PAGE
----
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Sunday, June 16, 2013


Today is Father's Day and many families are
celebrating with their fathers.
They will get the food they love the most on this day.

Today, I want to honor my husband.
He is a wonderful father to our two sons.
I still remember the day that our son David was born.
It had to be an emergency C-section and several hours later,
I'm taken to my room.
The first thing I remember seeing is 
my husband in the yellow paper robe
holding David in his arms.  
Jorge had this huge smile on his face.
He was a dad!
The Lord blessed us again with another son, Chris.

Jorge taught our boys how to serve others.
He has taught them the meaning of sacrifice and honor
He taught them to respect others and protect the weak.
He taught them to have fun and enjoy life.

Jorge rarely missed a sporting event they participated in.
Whether it was basketball, soccer or baseball, he was there.
I still remember how he left a meeting from work so 
that he would not miss one of Chris's soccer games.

Jorge is a wonderful father and I hope that
one day when our sons have children of their own,
they will remember the godly example their father has been.

 Jorge and David in New Orleans helping after Hurricane Katrina

Doing their favorite activity:  shooting

 One happy and proud father

  Our wonderful family!

Friday, June 14, 2013



The first celebration of the U.S. Flag's birthday was held in 1877 on the 100th anniversary of the Flag Resolution of 1777. However, it is believed that the first annual recognition of the flag's birthday dates back to 1885 when school teacher, BJ Cigrand, first organized a group of Wisconsin school children to observe June 14 - the 108th anniversary of the official adoption of The Stars and Stripes as the Flag's Birthday. Cigrand, now known as the 'Father of Flag Day,' continued to publically advocate the observance of June 14 as the flag's 'birthday', or 'Flag Day' for years.
Just a few years later the efforts of another school teacher, George Balch, led to the formal observance of 'Flag Day' on June 14 by the New York State Board of Education. Over the following years as many as 36 state and local governments began adopted the annual observance. For over 30 years Flag Day remained a state and local celebration.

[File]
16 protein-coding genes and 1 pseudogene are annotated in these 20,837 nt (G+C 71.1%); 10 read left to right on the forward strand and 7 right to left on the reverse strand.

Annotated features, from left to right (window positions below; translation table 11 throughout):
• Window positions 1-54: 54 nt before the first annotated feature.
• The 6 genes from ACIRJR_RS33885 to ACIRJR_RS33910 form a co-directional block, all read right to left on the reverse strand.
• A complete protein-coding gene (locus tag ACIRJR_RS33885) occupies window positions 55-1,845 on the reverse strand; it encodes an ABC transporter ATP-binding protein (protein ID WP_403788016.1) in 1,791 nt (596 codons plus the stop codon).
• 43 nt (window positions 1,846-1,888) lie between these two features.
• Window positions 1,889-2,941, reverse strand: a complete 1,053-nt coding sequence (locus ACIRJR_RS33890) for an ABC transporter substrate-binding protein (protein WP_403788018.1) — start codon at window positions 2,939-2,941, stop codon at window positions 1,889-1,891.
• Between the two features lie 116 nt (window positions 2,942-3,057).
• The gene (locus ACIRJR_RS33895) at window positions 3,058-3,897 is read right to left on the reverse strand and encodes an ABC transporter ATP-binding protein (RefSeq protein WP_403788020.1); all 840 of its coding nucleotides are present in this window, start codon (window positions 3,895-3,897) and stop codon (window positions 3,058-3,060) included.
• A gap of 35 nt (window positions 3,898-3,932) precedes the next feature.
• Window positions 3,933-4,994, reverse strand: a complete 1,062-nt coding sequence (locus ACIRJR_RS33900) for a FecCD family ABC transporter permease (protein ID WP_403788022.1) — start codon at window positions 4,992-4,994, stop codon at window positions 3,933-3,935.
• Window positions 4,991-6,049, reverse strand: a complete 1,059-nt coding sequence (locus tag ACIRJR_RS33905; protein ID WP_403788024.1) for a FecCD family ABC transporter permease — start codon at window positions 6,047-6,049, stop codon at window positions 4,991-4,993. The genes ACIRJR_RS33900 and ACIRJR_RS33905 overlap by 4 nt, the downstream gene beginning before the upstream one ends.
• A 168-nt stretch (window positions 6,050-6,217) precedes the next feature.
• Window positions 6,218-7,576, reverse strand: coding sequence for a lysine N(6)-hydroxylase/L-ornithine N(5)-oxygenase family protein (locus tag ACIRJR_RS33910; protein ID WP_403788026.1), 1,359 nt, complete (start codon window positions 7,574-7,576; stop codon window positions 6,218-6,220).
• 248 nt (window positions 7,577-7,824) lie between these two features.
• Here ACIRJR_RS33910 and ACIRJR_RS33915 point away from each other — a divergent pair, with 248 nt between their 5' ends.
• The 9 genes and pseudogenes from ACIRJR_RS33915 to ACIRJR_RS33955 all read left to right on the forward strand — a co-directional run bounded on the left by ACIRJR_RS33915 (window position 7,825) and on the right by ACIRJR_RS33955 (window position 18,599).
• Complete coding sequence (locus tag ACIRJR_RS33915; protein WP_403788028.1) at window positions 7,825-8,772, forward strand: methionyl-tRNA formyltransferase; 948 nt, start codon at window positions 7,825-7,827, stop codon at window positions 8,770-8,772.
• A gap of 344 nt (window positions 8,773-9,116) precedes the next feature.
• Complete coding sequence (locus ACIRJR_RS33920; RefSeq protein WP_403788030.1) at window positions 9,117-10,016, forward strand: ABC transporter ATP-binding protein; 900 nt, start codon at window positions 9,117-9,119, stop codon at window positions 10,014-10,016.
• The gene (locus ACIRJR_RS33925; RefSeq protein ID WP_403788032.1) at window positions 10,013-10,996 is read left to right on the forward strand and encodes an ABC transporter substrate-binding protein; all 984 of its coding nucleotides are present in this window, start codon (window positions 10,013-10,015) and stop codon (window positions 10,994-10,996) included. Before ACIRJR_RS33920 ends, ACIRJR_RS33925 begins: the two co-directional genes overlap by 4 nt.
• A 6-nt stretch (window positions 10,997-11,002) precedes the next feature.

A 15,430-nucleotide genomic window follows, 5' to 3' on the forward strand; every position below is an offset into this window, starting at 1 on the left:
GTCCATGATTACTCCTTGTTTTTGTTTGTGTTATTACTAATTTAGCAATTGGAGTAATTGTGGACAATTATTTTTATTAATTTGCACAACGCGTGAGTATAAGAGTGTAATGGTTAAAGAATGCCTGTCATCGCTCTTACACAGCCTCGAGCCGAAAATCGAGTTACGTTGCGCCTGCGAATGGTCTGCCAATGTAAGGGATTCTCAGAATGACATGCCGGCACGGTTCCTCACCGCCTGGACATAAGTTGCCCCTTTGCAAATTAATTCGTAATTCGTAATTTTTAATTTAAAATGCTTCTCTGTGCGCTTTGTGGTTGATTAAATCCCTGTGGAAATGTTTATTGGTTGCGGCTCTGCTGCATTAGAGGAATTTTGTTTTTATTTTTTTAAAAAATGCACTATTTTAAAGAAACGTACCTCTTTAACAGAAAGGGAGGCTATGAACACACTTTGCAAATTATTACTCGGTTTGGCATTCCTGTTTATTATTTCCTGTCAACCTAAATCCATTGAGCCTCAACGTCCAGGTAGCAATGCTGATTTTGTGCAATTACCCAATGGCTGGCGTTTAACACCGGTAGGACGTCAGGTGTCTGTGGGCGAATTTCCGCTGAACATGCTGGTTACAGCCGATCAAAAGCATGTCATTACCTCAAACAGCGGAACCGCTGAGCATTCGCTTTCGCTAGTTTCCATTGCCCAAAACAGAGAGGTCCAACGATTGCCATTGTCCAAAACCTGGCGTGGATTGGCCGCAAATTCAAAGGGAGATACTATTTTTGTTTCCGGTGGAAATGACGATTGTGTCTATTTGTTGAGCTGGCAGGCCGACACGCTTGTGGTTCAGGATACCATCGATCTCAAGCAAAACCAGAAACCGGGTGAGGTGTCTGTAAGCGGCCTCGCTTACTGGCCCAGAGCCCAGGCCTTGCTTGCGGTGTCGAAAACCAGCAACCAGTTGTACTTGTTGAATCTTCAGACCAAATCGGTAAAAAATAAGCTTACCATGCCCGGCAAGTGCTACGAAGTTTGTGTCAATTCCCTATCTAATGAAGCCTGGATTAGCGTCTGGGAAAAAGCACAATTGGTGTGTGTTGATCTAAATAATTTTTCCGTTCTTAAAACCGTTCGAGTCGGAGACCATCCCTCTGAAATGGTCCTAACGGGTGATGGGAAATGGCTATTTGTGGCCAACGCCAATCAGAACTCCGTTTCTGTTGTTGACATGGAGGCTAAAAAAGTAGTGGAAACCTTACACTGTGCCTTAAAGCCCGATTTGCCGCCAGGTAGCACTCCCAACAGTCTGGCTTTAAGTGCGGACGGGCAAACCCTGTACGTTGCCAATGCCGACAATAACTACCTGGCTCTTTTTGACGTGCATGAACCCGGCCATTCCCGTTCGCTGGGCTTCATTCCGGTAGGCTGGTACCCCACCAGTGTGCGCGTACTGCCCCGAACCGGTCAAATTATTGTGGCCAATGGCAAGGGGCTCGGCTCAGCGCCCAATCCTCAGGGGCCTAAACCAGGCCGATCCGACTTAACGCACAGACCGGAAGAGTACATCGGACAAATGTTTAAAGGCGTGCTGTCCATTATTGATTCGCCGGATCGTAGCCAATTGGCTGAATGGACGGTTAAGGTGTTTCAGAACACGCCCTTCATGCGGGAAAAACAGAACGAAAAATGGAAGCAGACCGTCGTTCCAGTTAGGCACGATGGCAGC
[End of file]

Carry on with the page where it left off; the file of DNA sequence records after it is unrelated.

In 1916, the anniversary of the Flag Resolution of 1777 became a nationally observed event by a proclamation by President Woodrow Wilson. However, it was not designated as National Flag Day until August 3rd, 1949, when an Act of Congress designated June 14th of each year as National Flag Day.
Today, Flag Day is celebrated with parades, essay contests, ceremonies, and picnics sponsored by veterans' groups, schools, and groups like the National Flag Day foundation whose goal is to preserve the traditions, history, pride, and respect that are due the nation's symbol, Old Glory.

More Info:
The Stars and Stripes originated as a result of a resolution adopted by the Marine Committee of the Second Continental Congress at Philadelphia on June 14, 1777. The resolution read: "Resolved, that the flag of the United States be thirteen stripes, alternate red and white; that the union be thirteen stars, white in a blue field representing a new constellation. "

The resolution gave no instruction as to how many points the stars should have, nor how the stars should be arranged on the blue union. Consequently, some flags had stars scattered on the blue field without any specific design, some arranged the stars in rows, and some in a circle. The first Navy Stars and Stripes had the stars arranged in staggered formation in alternate rows of threes and twos on a blue field. Other Stars and Stripes flags had stars arranged in alternate rows of four, five and four. Some stars had six points while others had eight.